Update 12th November 2018: I’ve added my wrapup.
I’ve just finalised my ticket for the tenth aniversary edition of the Full Frontal Conference in Brighton. It’s a single day conference, run twice, on Thursday 8th and Friday 9th November.
Why over two days? Well in the years past the conference was so popular that it sold out in minutes and not everyone got to enjoy the amazing array of speakers that Remy and Julie prepare.
This year the lineup really tickle my fancy covering topics including
- Machine Learning
- Web Animation
- New JS Features
- WebXR (VR and AR on the native web)
- … plus more
Conference Wrap up
I’m on the train home from the first ever Full Frontal Conference. Well, my first ever Full Frontal Conference.
The conference is now added to my list of “wouldn’t miss another one again” along with Beyond Tellerrand and Reasons.to conferences.
Fortunately, work only interrupted one of the talks which was around AI and machine learning using JS although I made it back for the last 15 minutes where there were a bunch of tools that were covered with a few use cases… but I’ll get to those.
Like with every Conference I start out keen as mustard to take notes and as they day progresses I lean further back into my chair and just focus on listening to the speakers without taking notes (although I take few pictures).
Here are a few notes fro the amazing speaker lineup.
Mentoring — @JoFrank
- Admitting that you don’t know something is the most powerful thing you can do as a mentor. It shows your mentee that there’s no Unicorn status to achieve, we are always learning.
- As a mentor, when you realise you don’t know something, teach how you go about defining the question and how to work towards an answer. It’s one thing to tell a mentee something, it’s another to empower them to solve problems themselves.
- The best way to learn something new is to teach someone about it. You learn the topic better because you have to teach it, but in the process you will also learn by teaching them in a way that they understand and the specific issues they face when learning, this forces you to approach the same problem/topic in many different ways
- Assumed Knowledge Syndrome: Don’t do this. Terms like “easy”, “of course”, “just”, “obviously” should never be used.
- When you call/refer to something as easy you take away the joy and satisfaction that someone might have by learning it.
- When working with your Mentee’s, or anyone for that matter, assume no knowledge but infinite intelligence.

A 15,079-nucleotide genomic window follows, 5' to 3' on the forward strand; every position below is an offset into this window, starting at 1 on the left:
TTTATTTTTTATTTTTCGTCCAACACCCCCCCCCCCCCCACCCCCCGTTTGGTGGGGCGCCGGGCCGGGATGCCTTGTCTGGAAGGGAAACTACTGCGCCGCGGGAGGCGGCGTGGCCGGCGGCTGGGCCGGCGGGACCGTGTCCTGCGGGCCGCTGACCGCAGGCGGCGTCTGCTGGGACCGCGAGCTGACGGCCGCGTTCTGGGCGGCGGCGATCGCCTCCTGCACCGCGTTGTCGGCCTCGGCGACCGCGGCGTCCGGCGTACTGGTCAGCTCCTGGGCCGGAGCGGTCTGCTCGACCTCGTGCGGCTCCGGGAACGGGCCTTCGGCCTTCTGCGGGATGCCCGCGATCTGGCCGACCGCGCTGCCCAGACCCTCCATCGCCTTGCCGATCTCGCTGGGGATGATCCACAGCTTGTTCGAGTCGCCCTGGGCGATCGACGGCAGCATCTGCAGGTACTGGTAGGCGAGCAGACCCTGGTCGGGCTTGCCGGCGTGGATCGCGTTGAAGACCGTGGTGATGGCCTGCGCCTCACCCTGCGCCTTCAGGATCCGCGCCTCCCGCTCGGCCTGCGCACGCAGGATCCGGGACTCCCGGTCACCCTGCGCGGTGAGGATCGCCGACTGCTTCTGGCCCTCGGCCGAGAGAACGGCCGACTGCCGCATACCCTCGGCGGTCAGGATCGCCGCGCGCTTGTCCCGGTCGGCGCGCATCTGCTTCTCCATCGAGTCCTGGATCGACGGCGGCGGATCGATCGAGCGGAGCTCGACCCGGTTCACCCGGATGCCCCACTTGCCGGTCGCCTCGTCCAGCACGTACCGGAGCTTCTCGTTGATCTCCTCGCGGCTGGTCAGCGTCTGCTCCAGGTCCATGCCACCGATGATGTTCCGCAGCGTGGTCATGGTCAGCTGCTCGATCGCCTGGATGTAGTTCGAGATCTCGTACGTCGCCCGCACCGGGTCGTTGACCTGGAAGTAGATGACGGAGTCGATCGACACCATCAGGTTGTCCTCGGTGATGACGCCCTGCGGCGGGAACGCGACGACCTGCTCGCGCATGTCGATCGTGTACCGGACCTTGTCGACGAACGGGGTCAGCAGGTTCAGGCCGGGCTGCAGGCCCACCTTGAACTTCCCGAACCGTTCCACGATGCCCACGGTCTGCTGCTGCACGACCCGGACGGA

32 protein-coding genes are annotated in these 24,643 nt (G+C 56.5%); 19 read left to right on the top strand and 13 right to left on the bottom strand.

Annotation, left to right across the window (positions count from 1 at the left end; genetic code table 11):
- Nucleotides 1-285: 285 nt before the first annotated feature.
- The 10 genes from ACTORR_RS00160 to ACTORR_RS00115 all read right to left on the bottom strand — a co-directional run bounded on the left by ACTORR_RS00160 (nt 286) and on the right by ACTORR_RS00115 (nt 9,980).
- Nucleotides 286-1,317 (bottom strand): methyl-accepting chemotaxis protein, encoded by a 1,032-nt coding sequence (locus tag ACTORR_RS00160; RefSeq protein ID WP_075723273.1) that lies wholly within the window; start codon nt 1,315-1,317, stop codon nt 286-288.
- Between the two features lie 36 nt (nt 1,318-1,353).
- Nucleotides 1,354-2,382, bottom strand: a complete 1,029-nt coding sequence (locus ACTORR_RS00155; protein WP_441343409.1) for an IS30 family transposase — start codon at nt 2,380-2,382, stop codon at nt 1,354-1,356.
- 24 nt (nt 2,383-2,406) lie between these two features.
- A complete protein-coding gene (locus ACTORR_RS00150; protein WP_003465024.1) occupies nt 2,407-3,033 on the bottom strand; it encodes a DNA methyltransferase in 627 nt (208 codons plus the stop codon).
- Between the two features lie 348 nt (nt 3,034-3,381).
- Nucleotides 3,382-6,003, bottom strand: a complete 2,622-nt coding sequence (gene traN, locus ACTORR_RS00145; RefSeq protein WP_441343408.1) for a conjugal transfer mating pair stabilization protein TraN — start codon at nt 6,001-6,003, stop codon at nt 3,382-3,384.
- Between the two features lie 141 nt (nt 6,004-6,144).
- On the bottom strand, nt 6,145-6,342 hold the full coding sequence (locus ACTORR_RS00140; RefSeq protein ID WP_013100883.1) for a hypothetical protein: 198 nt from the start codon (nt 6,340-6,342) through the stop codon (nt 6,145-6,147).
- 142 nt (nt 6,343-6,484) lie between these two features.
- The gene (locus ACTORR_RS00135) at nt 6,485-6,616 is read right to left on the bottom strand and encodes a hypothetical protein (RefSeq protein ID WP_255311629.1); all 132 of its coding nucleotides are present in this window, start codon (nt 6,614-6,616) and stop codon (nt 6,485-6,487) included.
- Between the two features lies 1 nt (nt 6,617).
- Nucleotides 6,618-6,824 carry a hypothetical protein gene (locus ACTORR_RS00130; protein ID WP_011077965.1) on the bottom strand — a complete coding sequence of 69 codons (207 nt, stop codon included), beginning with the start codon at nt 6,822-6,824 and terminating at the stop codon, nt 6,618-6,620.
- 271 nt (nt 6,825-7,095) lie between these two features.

- By encouraging C-Level executives to mentor it helps keep them grounded in other areas. Working with someone on an interns salary and hearing their challenges will remind them of what it was like when they were learning and encourage you to BE THE HELP YOU NEVER RECEIVED.
- Set Goals. Check what makes them comfortable and uncomfortable. Always acknowledge their success.
- Schedule reviews and stick to them. Don’t make it to frequent for them, and don’t over commit yourself.
- Listen. Don’t give immediate feedback. Let your mentee speak, wait, listen, leave silence that they will feel they need to fill. This is great for getting to the crux of any issues.
Machine Learning with JS
- Tensorflow.js – this can be incorporated into your project by using NPM or Yarn, or link to the CDN version of it using a tag.
- Tensorflow.js has two training modules, Core and Layers.
- Core is a shallow learning approach, simple, linear regression.
- Layers is used more for deep learning.
- There are already a number of existing pre-trained modules that you can use to get started. Mobilenet is one of those which is on the Google API CDN and can be used for Image Recognition.
- You can use Mobile net to pass an image and have a series of matching results with their estimated significance score.
- Some good examples of this in practice include
Practical Web Animations
- Good animation starts with WHO you are animating for, is it serious and subtle or is it outrageous and playful? The second part is making allowances for different devices that need to be supported and how you will support them. Will there be no animations, or will you need to polypill?
- Cheap Animations – Position, Scale, Rotation, Opacity. These are all animations that skip straight to the last step of rendering in the browser render tree so no layout refactoring will be needed. An example of cheap… rather than position something –100% left and animation to 0%, use transform: translatex(–100%) and animate to 0% because it won’t affect the layout.
- Using the dev tools watch to see if your animation is impacting any other elements. If you see them flicker/paint, it’s affecting them. For this you can use the CSS property will-change to put them on their own layer and they then won’t impact the other elements, although you need to do some layer management (it’s possible to crash the browser this way).
- When applying animations, use ease-out for items entering and ease-in for items exiting.
- Animation can help with perceived performance. This can help distract users with Page Loading (spinner), showing a skeleton layout (for SPA’s, Facebook and LinkedIn do this a lot), or informing the user (your search is currently being performed, we’re gathering the bits, fitting them together…)